When we were children in Cyprus we would take a piece of thread and string jasmine flowers together to make a fragrant necklace. We’d also fold pine needles in on each other to make earrings, and we were intimately acquainted with all the fruit trees, climbing trees, spying trees, ant nests, mole cricket mounds, kitten litters, hiding places, kind and not so kind elderly people, patient and not so patient homeowners, friendly and not so friendly pets, cat poo and dog pee areas, cracks on the pavement to avoid with the bicycle and elevated spots which were good for lift-off, cut-through yards and yards to avoid, abandoned houses and empty lots, plants with luscious blooms, edible parts or interesting feathery seeds, eccentric or creepy neighbours, friends’ houses, relatives’ houses, funny looking houses, houses to avoid if we were in a hurry, doors to knock on if we were thirsty, and the physical and temporal limits within which all of this was to be explored.
In our innocence, we could see through people; their years didn’t so much matter as the layers that had piled up covering their heart. The other-than-human was largely very forgiving, the most frightening among their midst being the wasp, and we used our intuition and our resilience to negotiate shared spaces and play time, and to occasionally bounce back from the odd sting, bite or scratch.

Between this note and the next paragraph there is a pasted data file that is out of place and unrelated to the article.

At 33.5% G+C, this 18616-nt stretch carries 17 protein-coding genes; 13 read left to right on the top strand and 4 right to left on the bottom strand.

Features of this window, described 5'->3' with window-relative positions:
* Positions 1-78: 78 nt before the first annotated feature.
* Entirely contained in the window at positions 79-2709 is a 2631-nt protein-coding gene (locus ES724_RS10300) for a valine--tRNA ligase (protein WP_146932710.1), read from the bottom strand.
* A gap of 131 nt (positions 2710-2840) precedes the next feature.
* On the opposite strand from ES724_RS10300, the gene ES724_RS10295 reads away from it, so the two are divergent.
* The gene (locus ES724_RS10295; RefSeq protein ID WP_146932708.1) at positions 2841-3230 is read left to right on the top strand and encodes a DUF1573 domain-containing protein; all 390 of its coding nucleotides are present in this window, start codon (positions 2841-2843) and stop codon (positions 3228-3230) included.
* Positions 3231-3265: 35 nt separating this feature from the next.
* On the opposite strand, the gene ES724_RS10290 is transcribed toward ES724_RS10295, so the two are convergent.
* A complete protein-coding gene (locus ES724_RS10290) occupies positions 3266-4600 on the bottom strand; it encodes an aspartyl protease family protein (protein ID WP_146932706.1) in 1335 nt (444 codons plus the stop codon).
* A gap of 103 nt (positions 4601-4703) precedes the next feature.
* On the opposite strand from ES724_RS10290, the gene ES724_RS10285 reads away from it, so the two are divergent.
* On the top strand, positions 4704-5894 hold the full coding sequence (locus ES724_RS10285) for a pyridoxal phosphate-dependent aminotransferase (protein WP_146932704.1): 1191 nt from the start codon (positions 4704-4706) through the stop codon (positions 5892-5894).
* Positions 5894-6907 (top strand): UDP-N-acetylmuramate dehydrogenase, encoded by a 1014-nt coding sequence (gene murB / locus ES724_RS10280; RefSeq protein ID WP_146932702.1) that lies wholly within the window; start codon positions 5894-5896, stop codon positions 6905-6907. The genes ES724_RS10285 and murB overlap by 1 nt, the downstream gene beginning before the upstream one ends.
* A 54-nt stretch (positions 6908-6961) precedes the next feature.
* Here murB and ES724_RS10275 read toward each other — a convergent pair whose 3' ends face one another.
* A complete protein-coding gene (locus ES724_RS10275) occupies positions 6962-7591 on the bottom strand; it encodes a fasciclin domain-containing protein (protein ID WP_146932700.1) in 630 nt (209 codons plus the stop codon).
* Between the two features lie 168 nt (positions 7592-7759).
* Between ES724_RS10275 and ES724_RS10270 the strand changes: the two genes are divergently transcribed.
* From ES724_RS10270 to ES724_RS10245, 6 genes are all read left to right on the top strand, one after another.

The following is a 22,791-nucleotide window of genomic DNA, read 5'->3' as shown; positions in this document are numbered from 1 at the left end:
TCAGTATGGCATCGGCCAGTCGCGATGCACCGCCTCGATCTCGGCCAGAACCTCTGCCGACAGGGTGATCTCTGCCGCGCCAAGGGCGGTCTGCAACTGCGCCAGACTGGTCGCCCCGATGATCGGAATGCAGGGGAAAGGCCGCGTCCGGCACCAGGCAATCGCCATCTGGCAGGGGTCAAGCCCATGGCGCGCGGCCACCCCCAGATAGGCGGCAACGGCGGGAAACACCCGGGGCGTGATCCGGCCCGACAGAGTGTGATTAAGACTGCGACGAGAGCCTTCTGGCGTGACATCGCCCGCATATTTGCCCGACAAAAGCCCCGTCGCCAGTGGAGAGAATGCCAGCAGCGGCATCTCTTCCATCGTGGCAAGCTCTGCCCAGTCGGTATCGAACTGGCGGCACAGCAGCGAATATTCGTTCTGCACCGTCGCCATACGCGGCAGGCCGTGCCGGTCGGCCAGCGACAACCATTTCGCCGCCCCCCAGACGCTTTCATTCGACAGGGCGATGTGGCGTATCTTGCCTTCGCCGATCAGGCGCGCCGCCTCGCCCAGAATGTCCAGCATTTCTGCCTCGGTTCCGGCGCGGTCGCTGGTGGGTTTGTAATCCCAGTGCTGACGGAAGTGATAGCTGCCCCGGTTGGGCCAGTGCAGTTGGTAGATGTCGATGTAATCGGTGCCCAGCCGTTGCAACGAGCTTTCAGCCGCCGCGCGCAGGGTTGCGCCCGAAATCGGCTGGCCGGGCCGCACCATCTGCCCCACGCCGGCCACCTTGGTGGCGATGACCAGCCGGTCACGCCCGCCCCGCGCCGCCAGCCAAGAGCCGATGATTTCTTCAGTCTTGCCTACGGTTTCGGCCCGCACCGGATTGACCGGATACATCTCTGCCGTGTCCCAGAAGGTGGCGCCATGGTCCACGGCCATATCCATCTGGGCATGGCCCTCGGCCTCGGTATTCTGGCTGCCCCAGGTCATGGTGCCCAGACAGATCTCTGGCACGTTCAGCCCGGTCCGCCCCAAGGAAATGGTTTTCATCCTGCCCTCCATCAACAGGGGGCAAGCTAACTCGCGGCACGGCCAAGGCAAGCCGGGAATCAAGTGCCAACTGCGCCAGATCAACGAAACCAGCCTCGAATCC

Taking a walk in the old neighborhood, I see no children anywhere. No chalk drawings on the roads, no kicking football in the streets, no bicycles, skateboards or rollerskates. I hardly recognise the neighbours as they limp down the street dragging their dogs behind them, and they don’t recognise me. Lots of them have been long gone. Some of the trees are gone. The houses look tired, the mole cricket mounds and ant nests covered up with concrete, the empty lots built up or for sale, plastic bottles strewn among the weeds now.
Not everything has changed and not all change is bad… It’s just that our presence reminded the older ones to soften their hearts, to drive slower, to laugh at the absurdity of life, to be surprised and delighted at the little things, to spend fifty cents and buy a jar of pine nuts we gathered and cracked with our dirty fingers.
Now I walk around looking for some light and lightness, some confirmation that my child heart’s still there under all the layers of experience and memory, and I feel a tinge of sadness that the innocence has become so introverted, staying indoors, guarded and safe. I understand of course, and I also know it’s only seen this way because of my own predispositions of late. So here’s my little invitation to Beauty, Innocence, Life and Perfection, publicly so that we can all partake of its arrival, once the veils are lifted and the fog clears from our vision.